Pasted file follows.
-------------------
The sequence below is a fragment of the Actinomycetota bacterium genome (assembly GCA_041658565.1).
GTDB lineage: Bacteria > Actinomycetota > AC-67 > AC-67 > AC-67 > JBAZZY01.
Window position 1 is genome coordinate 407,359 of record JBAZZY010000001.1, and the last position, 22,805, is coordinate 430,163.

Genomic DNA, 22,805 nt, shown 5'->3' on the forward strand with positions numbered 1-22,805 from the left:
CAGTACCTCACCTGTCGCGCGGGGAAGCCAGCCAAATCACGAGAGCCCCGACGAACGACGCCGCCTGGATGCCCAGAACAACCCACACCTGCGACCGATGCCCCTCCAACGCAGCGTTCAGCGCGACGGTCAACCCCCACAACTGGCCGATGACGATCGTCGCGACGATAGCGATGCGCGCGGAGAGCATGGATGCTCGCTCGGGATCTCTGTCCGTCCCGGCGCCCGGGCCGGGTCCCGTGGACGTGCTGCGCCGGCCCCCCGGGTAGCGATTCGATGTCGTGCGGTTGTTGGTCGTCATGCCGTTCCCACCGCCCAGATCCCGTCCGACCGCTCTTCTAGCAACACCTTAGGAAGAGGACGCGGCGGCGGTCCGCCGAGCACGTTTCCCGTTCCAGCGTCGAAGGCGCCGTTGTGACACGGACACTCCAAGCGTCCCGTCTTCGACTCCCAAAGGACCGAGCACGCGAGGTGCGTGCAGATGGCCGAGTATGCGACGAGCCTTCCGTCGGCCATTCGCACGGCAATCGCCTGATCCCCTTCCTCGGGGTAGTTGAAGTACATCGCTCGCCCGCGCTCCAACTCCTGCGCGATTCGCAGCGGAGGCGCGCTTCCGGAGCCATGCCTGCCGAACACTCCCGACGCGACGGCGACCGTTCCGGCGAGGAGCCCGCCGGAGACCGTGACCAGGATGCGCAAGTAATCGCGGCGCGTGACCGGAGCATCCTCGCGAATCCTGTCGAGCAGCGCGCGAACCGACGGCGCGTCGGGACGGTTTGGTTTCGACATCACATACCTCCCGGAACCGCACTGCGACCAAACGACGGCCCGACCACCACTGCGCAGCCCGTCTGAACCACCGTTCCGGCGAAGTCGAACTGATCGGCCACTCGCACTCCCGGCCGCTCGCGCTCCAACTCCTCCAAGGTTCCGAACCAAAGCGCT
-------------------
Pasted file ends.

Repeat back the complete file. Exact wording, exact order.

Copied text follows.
The sequence below is a fragment of the Actinomycetota bacterium genome (assembly GCA_041658565.1).
GTDB lineage: Bacteria > Actinomycetota > AC-67 > AC-67 > AC-67 > JBAZZY01.
Window position 1 is genome coordinate 407,359 of record JBAZZY010000001.1, and the last position, 22,805, is coordinate 430,163.

Genomic DNA, 22,805 nt, shown 5'->3' on the forward strand with positions numbered 1-22,805 from the left:
CAGTACCTCACCTGTCGCGCGGGGAAGCCAGCCAAATCACGAGAGCCCCGACGAACGACGCCGCCTGGATGCCCAGAACAACCCACACCTGCGACCGATGCCCCTCCAACGCAGCGTTCAGCGCGACGGTCAACCCCCACAACTGGCCGATGACGATCGTCGCGACGATAGCGATGCGCGCGGAGAGCATGGATGCTCGCTCGGGATCTCTGTCCGTCCCGGCGCCCGGGCCGGGTCCCGTGGACGTGCTGCGCCGGCCCCCCGGGTAGCGATTCGATGTCGTGCGGTTGTTGGTCGTCATGCCGTTCCCACCGCCCAGATCCCGTCCGACCGCTCTTCTAGCAACACCTTAGGAAGAGGACGCGGCGGCGGTCCGCCGAGCACGTTTCCCGTTCCAGCGTCGAAGGCGCCGTTGTGACACGGACACTCCAAGCGTCCCGTCTTCGACTCCCAAAGGACCGAGCACGCGAGGTGCGTGCAGATGGCCGAGTATGCGACGAGCCTTCCGTCGGCCATTCGCACGGCAATCGCCTGATCCCCTTCCTCGGGGTAGTTGAAGTACATCGCTCGCCCGCGCTCCAACTCCTGCGCGATTCGCAGCGGAGGCGCGCTTCCGGAGCCATGCCTGCCGAACACTCCCGACGCGACGGCGACCGTTCCGGCGAGGAGCCCGCCGGAGACCGTGACCAGGATGCGCAAGTAATCGCGGCGCGTGACCGGAGCATCCTCGCGAATCCTGTCGAGCAGCGCGCGAACCGACGGCGCGTCGGGACGGTTTGGTTTCGACATCACATACCTCCCGGAACCGCACTGCGACCAAACGACGGCCCGACCACCACTGCGCAGCCCGTCTGAACCACCGTTCCGGCGAAGTCGAACTGATCGGCCACTCGCACTCCCGGCCGCTCGCGCTCCAACTCCTCCAAGGTTCCGAACCAAAGCGCT